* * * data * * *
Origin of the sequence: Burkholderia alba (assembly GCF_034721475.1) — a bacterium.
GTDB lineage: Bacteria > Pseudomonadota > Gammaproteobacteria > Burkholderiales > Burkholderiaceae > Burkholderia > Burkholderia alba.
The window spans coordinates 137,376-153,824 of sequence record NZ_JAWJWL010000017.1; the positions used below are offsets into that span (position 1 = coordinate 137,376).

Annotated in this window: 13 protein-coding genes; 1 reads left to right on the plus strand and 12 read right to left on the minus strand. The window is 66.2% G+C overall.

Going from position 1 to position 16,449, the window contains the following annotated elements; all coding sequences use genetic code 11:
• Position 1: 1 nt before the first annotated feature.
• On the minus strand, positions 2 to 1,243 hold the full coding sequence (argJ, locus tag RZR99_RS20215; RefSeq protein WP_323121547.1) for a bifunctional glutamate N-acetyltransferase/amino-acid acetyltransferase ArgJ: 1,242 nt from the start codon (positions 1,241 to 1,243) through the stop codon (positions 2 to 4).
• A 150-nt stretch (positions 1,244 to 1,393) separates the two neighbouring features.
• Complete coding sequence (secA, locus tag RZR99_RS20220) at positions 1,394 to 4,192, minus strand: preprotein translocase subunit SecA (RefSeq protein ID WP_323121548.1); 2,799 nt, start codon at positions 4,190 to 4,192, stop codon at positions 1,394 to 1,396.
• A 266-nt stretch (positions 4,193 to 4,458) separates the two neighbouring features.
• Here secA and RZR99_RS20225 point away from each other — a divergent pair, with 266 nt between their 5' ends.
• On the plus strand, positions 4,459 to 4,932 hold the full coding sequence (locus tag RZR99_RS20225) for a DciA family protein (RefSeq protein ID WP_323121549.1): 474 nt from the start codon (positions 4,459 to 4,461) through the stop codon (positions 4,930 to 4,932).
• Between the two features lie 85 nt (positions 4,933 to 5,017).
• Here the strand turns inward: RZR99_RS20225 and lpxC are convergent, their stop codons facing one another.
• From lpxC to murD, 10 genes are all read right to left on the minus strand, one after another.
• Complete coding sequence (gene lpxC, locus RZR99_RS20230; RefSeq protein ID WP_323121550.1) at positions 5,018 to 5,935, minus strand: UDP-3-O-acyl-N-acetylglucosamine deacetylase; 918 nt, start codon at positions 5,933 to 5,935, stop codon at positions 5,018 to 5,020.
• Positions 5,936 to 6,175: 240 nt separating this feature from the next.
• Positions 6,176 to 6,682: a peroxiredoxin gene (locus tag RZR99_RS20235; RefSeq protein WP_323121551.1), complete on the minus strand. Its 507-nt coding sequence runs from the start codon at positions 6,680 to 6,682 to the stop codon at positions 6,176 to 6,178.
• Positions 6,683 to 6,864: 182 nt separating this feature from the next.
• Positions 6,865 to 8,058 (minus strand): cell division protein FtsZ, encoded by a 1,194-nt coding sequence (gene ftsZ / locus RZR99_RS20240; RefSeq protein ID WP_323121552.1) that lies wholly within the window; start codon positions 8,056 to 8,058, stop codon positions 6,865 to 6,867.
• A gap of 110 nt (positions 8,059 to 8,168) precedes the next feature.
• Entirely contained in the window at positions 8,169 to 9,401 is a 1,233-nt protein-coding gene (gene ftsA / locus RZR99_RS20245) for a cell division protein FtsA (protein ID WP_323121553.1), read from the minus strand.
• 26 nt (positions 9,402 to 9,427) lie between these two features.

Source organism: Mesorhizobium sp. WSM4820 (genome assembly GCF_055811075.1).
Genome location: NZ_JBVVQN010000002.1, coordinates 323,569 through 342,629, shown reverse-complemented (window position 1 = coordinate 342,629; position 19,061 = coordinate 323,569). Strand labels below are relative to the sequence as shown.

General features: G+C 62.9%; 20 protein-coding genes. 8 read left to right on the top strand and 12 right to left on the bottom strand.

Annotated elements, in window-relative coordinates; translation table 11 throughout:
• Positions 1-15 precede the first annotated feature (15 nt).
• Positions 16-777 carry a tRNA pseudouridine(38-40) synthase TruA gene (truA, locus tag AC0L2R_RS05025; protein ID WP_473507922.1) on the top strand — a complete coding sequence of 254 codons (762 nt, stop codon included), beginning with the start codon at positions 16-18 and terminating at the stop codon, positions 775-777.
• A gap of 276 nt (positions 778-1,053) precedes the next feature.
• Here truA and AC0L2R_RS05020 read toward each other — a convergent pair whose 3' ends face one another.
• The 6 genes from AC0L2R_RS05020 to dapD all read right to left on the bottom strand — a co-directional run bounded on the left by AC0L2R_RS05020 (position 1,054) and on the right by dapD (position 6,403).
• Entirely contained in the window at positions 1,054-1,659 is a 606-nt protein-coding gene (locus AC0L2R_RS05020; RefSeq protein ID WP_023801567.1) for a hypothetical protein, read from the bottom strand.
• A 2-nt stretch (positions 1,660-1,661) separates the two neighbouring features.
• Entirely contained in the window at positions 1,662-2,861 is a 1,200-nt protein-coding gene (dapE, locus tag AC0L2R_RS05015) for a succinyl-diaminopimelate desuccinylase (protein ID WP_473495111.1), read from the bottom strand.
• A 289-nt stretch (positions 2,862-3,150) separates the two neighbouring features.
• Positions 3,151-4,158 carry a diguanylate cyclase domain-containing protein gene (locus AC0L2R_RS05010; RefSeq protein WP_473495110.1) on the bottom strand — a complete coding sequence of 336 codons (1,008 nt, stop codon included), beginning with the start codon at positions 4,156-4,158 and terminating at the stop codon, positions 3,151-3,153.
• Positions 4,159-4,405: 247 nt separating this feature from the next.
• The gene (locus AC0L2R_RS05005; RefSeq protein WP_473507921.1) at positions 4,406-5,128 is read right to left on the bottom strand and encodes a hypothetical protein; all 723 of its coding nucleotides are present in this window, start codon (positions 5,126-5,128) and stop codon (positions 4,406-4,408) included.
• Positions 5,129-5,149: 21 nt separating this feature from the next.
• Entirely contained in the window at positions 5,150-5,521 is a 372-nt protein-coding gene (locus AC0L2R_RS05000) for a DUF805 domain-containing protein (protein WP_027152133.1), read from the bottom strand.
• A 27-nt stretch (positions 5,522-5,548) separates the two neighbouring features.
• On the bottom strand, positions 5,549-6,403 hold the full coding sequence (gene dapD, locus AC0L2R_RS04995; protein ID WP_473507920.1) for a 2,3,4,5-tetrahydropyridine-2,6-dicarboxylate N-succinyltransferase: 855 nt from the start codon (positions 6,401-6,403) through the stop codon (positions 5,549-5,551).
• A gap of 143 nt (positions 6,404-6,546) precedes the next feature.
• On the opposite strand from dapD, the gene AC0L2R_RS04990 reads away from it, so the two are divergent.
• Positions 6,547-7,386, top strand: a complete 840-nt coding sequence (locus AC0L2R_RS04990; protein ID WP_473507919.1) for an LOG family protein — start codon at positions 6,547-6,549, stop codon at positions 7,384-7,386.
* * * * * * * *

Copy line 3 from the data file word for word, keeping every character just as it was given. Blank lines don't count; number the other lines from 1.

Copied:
The window spans coordinates 137,376-153,824 of sequence record NZ_JAWJWL010000017.1; the positions used below are offsets into that span (position 1 = coordinate 137,376).